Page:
Mix active and passive investment styles for high returns

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Mix active and passive investment styles for high returns

Monday, 19 October 2020 | Hima Bindu Kota

Since market conditions are volatile, an experienced fund manager should have the expertise to switch between both the strategies to satisfy investors

The science of stock market investing has long been a mystery for normal retail investors and there are numerous debates about which strategy is better. There are two divergent  ideologies: Active and passive investment.  The passive strategy, which is mainly followed by the legendary Warren Buffet, is a long-term one that mirrors a particular index where the returns are generated due to the natural upswing of stock markets, ignoring short-term setbacks and even sharp downturns. The simplest way of embarking on a passive approach is to buy an index fund that follows one of the major indices like the S&P 500, Dow Jones and BSE Sensex or Nifty in India. These index funds automatically adjust their portfolios to any new additions or deletions to the original index in the same proportion. Passive investment is for conservative and risk-averse people who are looking for low-risk investment and are not overly concerned with seeing rapid gains. The idea behind this is the classic value investing style, which looks at long-term benefits of holding on to undervalued stocks with huge future earning power.

Active investing, on the other hand, aims to generate above market returns by an in-depth research and analysis and using the knowledge and expertise to manoeuvre into or out of a particular stock, bond or any asset, taking full advantage of short-term price fluctuations. Since it does not necessarily mimic any index, it provides the flexibility of buying stocks which could be hidden gems. Since active investors are not stuck with index stocks, they are able to exit any sector or stocks when the risk becomes too high and can also hedge their bets using various techniques such as short sales or put options. However, all the research overheads and frequent buying and selling make active investment very expensive. It is also a highly risky affair since higher returns can only be expected when the going is good but things can go terribly wrong during market downturns and therefore, due to its volatile nature, the active investment strategy is better suited for people who are aggressive and risk-tolerant. In passive management, one rises and sinks with the ship whereas actively managed funds have the ability to provide greater opportunity for profit, albeit, increasing the risk. According to researchers who propagate the efficient market hypothesis (EMH), stock markets are efficient in nature and, therefore, actively managed funds cannot outperform them over a long period of time.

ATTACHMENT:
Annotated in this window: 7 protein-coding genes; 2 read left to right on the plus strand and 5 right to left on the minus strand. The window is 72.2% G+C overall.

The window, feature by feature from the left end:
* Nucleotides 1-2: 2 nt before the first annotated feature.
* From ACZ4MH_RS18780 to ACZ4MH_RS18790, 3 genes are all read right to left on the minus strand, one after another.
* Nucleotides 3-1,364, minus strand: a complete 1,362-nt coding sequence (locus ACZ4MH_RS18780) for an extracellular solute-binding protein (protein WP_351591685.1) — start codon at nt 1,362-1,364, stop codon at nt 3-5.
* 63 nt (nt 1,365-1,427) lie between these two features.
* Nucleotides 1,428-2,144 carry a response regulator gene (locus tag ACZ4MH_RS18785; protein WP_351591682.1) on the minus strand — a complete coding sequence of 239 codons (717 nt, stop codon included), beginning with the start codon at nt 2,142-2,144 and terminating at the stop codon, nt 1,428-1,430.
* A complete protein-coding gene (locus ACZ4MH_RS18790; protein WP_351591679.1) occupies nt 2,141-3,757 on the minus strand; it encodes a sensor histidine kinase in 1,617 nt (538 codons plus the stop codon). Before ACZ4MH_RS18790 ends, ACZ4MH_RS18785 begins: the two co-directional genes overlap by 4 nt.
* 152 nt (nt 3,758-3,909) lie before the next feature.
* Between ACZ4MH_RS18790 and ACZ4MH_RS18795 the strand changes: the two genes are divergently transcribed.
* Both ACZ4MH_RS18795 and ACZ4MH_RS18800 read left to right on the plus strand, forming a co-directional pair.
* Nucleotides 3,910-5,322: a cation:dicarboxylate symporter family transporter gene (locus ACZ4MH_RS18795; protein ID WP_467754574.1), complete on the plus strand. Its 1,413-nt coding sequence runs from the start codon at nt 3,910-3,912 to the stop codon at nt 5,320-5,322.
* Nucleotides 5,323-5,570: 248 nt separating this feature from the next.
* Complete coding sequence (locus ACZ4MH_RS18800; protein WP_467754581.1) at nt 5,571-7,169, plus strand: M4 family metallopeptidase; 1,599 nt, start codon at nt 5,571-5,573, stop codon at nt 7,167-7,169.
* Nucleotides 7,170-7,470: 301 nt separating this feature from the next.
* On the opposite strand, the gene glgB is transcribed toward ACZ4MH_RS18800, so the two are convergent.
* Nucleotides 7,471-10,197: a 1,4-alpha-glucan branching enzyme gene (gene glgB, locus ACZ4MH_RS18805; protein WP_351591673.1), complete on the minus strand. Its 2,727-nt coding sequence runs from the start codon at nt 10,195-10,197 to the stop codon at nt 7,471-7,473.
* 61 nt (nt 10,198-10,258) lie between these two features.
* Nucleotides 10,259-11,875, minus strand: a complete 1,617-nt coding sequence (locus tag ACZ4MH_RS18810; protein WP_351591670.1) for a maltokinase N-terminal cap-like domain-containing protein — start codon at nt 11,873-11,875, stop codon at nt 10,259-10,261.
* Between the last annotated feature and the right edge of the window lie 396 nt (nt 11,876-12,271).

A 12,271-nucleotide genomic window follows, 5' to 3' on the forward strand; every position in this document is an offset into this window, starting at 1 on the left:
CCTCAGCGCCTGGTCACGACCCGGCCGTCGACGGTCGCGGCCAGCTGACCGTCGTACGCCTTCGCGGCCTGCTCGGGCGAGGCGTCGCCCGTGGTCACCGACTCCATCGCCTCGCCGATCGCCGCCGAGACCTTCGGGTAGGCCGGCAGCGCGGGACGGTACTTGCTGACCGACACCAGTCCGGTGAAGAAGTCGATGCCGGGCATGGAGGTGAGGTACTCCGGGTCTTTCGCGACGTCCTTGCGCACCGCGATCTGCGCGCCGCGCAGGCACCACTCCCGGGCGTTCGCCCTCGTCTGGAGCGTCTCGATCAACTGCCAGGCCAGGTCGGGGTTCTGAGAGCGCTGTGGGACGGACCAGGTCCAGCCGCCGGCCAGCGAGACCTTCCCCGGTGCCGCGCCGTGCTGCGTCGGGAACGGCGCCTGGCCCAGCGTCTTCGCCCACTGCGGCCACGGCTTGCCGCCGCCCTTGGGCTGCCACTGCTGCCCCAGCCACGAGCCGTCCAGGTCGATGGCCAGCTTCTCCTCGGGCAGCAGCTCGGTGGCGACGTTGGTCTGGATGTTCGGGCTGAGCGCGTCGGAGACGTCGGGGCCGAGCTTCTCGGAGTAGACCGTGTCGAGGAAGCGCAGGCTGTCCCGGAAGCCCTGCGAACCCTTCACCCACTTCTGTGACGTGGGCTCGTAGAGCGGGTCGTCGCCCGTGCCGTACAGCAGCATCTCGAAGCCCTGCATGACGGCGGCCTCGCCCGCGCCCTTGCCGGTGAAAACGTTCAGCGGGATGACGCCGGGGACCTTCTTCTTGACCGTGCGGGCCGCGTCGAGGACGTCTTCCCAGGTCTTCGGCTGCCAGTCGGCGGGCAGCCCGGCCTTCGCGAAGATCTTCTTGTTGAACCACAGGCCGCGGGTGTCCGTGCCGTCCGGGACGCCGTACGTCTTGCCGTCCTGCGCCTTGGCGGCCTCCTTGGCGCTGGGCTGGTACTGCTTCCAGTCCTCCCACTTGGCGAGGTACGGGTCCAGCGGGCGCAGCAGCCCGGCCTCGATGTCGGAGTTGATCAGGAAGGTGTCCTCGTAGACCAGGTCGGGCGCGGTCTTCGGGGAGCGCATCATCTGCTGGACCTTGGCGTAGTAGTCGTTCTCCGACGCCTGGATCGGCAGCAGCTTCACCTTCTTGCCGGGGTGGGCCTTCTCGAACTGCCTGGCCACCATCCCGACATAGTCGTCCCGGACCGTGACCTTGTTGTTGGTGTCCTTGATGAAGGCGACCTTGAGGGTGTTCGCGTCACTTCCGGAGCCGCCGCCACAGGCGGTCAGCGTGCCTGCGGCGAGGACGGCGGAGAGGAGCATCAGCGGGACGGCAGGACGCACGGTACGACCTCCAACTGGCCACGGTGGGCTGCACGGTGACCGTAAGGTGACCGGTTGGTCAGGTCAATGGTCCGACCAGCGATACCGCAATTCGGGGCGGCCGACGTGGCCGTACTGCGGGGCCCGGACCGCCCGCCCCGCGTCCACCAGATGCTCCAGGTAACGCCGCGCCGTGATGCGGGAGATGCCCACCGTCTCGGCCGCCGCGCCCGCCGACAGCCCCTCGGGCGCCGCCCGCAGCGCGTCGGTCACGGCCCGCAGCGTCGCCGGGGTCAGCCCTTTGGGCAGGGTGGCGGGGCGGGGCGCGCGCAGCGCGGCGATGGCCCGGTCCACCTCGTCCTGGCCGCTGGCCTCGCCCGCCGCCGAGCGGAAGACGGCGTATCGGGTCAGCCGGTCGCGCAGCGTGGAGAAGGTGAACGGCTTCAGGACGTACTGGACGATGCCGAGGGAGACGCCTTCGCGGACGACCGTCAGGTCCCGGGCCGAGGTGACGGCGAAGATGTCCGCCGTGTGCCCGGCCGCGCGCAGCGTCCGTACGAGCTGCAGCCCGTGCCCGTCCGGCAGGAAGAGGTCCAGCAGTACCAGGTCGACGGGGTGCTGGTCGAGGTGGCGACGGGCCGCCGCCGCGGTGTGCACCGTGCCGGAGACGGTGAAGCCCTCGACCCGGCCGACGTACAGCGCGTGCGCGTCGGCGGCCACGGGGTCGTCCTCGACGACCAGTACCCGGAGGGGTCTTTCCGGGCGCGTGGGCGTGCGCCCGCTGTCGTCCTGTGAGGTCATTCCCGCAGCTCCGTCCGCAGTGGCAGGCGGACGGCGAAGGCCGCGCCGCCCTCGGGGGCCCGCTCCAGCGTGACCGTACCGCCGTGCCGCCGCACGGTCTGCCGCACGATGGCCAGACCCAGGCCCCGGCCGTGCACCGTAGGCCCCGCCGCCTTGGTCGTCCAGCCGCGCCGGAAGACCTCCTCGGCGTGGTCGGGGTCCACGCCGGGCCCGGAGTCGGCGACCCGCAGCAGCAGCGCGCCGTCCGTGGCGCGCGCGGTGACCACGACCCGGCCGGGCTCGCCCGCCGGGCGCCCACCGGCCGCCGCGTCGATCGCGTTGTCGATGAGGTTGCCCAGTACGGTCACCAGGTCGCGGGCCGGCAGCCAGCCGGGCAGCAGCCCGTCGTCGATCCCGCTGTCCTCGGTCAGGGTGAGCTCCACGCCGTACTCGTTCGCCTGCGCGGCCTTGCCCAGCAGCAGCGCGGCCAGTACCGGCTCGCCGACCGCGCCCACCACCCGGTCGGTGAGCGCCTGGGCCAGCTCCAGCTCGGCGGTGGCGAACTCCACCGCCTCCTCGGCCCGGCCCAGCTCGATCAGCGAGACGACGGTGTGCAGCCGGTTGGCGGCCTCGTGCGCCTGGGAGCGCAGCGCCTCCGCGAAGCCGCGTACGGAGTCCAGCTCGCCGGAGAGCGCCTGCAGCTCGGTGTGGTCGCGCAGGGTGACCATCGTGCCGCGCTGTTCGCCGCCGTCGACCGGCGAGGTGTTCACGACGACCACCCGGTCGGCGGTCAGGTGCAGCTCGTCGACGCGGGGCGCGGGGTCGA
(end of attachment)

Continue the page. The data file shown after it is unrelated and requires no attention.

So does active portfolio management create value? The debate about the merit of active vs passive portfolio management is supported by numerous researches worldwide. In the mid-1960s, Eugene Fama adjusted the EMH and suggested three forms of informational efficiencies; the weak form, semi-strong and strong. This hypothesis suggests that investors cannot beat the markets by actively managing portfolios, as stock markets incorporate all the publicly available and privately-held information into price movements. Therefore, fund managers cannot beat the stock markets and generate higher returns on a long-term basis. This theory is supported by many researches. In 1966, Treynor and Mazuy studied the performance of 57 mutual funds and their sensitivity to market fluctuations and  concluded that maybe, no investor, professional or amateur, can outguess the market. A similar study in 1968 by Jensen found that average mutual funds produced low returns. In a study to understand the importance of selecting a good fund manager, Dunn and Theiser in 1983 found that there is only a 50-50 chance that an active fund manager can produce better returns than the bourses. This was reiterated by the Nobel laureate, Sharpe, in 1991 who showed that active fund managers cannot give better returns than passive investment strategies, mainly due to active management being expensive.